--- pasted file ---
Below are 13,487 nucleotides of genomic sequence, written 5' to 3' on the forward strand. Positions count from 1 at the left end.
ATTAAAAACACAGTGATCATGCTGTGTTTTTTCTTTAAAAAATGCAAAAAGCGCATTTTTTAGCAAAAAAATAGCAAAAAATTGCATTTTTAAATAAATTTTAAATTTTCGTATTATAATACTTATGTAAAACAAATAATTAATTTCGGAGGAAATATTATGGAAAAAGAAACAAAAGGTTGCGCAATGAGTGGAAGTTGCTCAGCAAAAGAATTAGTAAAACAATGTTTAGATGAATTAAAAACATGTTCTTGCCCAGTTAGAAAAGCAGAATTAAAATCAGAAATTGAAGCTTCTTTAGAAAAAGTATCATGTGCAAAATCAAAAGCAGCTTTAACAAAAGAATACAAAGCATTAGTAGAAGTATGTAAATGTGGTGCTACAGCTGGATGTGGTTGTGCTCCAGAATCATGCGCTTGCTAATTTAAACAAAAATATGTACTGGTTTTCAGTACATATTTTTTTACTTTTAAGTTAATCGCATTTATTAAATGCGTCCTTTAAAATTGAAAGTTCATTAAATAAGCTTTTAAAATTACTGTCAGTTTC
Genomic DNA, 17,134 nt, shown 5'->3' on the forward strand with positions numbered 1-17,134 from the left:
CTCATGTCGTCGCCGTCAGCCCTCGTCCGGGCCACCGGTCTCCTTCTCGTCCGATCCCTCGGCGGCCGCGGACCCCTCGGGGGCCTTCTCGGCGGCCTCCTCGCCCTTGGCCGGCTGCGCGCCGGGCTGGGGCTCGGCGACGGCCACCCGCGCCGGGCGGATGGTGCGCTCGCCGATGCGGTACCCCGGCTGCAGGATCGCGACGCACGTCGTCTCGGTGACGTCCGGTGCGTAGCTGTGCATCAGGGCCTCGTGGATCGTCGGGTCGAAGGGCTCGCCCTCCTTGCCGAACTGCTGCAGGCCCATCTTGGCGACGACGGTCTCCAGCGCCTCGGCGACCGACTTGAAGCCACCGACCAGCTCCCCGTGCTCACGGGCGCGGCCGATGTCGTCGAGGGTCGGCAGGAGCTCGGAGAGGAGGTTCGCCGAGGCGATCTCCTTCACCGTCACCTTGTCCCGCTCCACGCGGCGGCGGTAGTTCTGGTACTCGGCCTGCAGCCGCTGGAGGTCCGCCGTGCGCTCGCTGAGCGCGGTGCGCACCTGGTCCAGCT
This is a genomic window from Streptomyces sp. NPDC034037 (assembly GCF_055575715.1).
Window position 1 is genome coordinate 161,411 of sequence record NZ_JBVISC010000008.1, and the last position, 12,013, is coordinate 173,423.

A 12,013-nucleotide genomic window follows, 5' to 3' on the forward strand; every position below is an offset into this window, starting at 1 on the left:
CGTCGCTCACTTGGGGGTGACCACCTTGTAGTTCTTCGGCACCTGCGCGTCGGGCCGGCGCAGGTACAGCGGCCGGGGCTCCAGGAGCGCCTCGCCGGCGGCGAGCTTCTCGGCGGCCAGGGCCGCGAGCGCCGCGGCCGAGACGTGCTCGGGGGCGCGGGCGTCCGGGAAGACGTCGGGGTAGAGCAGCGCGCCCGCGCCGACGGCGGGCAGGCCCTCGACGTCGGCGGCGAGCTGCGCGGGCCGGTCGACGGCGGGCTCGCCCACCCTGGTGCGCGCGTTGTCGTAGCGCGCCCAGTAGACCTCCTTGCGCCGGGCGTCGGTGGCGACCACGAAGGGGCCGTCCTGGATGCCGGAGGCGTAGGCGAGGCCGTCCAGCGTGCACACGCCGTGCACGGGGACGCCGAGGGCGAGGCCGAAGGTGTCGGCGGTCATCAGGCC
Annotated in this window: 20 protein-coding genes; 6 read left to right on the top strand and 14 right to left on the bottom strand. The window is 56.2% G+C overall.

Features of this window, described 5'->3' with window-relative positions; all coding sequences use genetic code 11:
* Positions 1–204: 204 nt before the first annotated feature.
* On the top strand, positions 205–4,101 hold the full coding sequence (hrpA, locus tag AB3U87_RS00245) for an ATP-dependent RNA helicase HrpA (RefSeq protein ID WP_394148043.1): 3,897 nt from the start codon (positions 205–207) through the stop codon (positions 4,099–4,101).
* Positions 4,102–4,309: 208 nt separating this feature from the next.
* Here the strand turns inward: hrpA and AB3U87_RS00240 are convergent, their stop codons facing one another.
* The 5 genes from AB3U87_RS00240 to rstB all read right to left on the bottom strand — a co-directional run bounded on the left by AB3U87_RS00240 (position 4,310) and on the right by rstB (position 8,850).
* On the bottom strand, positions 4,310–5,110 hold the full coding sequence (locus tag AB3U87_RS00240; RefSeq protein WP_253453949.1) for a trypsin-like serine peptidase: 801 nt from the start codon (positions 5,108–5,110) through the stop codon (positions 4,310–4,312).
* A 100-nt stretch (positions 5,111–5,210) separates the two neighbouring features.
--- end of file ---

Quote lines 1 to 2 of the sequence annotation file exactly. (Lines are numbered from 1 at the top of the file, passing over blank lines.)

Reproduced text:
Below are 13,487 nucleotides of genomic sequence, written 5' to 3' on the forward strand. Positions count from 1 at the left end.
ATTAAAAACACAGTGATCATGCTGTGTTTTTTCTTTAAAAAATGCAAAAAGCGCATTTTTTAGCAAAAAAATAGCAAAAAATTGCATTTTTAAATAAATTTTAAATTTTCGTATTATAATACTTATGTAAAACAAATAATTAATTTCGGAGGAAATATTATGGAAAAAGAAACAAAAGGTTGCGCAATGAGTGGAAGTTGCTCAGCAAAAGAATTAGTAAAACAATGTTTAGATGAATTAAAAACATGTTCTTGCCCAGTTAGAAAAGCAGAATTAAAATCAGAAATTGAAGCTTCTTTAGAAAAAGTATCATGTGCAAAATCAAAAGCAGCTTTAACAAAAGAATACAAAGCATTAGTAGAAGTATGTAAATGTGGTGCTACAGCTGGATGTGGTTGTGCTCCAGAATCATGCGCTTGCTAATTTAAACAAAAATATGTACTGGTTTTCAGTACATATTTTTTTACTTTTAAGTTAATCGCATTTATTAAATGCGTCCTTTAAAATTGAAAGTTCATTAAATAAGCTTTTAAAATTACTGTCAGTTTC